Wednesday, October 17, 2007

The "Cool War"?

Elements of Cold War tensions between the United States and Russia seemed to resurface during missile defense talks last week. Secretary of State Condoleezza Rice and Defense Secretary Robert Gates traveled to Russia in an effort to address Russian concerns regarding the U.S. plans to build a missile defense system in the Eastern Europe.

Yet Rice's talk of "promises," "the common good," "commitment," and the issues that "unite" the two countries apparently did little to calm Russia's concerns, especially when preceded by statements that the plan to build receptors in Poland and place radar in the Czech Republic was non-negotiable. According to Reuters, Rice commented, "we have been very clear that we need the Czech and Polish sites."

Though the Bush administration claims that the sites are necessary to intercept Iranian missiles, Russia fears that such a system could make ineffective its own ability to launch ICBMs and deter a nuclear attack. Putin opened the talks with sarcastic remarks at what was supposed to be a photo-op, rebuking the administration for its plans and touching on the topic of U.S. imperialism in world affairs, and again threatened to withdraw from the Conventional Forces in Europe pact and the Intermediate-range Nuclear Forces Treaty.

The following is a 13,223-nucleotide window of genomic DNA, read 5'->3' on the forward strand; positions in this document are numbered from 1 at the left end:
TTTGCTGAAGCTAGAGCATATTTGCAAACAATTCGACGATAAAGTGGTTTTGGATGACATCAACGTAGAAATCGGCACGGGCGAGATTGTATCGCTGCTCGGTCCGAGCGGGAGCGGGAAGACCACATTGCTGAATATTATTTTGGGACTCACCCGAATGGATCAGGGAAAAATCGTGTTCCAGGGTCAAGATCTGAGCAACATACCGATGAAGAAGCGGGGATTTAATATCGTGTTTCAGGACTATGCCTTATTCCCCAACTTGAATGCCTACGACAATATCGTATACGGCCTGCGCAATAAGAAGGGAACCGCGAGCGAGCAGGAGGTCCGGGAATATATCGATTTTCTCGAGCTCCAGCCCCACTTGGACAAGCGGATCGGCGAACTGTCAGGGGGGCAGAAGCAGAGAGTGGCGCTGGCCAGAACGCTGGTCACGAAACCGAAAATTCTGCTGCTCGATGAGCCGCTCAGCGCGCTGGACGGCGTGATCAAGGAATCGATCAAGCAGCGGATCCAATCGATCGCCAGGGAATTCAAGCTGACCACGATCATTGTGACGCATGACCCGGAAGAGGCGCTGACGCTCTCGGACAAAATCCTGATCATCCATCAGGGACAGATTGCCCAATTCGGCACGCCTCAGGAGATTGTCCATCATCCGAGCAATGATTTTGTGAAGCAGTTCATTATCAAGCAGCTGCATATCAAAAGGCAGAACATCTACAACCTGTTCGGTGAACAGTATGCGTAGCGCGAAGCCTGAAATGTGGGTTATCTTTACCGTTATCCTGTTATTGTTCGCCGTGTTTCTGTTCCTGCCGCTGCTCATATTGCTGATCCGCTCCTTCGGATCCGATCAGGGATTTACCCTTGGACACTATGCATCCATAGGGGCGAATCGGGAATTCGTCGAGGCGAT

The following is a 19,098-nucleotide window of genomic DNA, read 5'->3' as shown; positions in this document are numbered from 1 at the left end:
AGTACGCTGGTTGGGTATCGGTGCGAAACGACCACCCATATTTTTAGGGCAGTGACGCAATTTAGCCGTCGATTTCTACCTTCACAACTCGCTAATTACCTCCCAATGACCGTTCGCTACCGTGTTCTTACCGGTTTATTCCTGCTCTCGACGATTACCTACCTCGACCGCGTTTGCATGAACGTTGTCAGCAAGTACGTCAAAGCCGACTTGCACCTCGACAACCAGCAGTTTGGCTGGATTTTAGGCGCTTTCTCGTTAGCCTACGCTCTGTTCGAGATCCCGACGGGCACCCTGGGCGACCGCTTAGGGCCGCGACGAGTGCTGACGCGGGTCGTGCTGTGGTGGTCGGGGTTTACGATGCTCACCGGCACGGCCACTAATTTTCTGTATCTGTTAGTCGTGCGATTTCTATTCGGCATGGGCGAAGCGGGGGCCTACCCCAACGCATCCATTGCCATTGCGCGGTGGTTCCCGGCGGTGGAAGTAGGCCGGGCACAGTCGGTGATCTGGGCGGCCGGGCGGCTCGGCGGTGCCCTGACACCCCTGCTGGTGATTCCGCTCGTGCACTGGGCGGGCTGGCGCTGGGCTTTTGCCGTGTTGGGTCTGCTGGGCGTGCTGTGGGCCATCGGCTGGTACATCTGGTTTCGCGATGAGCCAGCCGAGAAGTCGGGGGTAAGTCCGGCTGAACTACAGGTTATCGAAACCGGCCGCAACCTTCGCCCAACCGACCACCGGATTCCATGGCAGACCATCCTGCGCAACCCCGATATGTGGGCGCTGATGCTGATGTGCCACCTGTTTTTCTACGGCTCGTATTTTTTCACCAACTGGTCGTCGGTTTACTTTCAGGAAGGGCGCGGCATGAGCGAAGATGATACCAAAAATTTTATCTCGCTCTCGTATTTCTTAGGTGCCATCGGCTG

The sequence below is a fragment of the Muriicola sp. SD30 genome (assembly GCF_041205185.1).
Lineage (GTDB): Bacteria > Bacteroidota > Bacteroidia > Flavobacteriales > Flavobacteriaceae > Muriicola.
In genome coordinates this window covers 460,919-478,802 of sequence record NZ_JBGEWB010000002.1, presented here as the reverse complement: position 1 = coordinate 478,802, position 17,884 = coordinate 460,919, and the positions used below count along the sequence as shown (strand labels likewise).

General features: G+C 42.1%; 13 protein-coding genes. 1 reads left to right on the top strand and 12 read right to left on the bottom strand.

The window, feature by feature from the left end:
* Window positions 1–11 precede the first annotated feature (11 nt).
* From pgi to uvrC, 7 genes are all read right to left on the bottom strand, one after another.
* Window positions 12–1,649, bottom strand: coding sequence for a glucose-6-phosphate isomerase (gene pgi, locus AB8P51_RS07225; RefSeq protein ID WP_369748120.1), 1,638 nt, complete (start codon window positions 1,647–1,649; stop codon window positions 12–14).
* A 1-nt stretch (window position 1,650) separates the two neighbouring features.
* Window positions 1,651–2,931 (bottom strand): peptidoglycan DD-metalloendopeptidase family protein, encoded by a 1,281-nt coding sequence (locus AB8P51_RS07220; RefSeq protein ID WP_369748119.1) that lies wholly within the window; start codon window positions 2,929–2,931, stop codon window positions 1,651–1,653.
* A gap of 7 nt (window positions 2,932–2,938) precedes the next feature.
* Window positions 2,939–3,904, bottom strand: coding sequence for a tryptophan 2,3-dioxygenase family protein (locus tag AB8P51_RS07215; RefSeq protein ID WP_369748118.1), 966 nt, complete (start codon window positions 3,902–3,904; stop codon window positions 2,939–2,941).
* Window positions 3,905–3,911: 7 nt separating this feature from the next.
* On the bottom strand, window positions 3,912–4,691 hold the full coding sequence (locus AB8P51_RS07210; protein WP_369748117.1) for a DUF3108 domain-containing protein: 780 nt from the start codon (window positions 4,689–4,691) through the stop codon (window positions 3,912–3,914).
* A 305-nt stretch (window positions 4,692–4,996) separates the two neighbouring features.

As much as Bush might want to argue that countries "are either with us or against us," the world is much more complex than such a dichotomous description allows. While that may have been appropriate for the bipolar Cold War world, our relationship with Russia is, though less immediately threatening, in a number of ways more complex. Russia may be an adversary on some issues, including its friendliness with Iran, we nevertheless need its cooperation on this and other issues.

The level of tension between our two countries has the power to drastically impact our other foreign policy goals. The tension exhibited at last week's meeting in response will prove a formidable challenge to negotiations with Iran over its nuclear program, as well as other non-proliferation issues such as negotiating a successor agreement to START in 2009.

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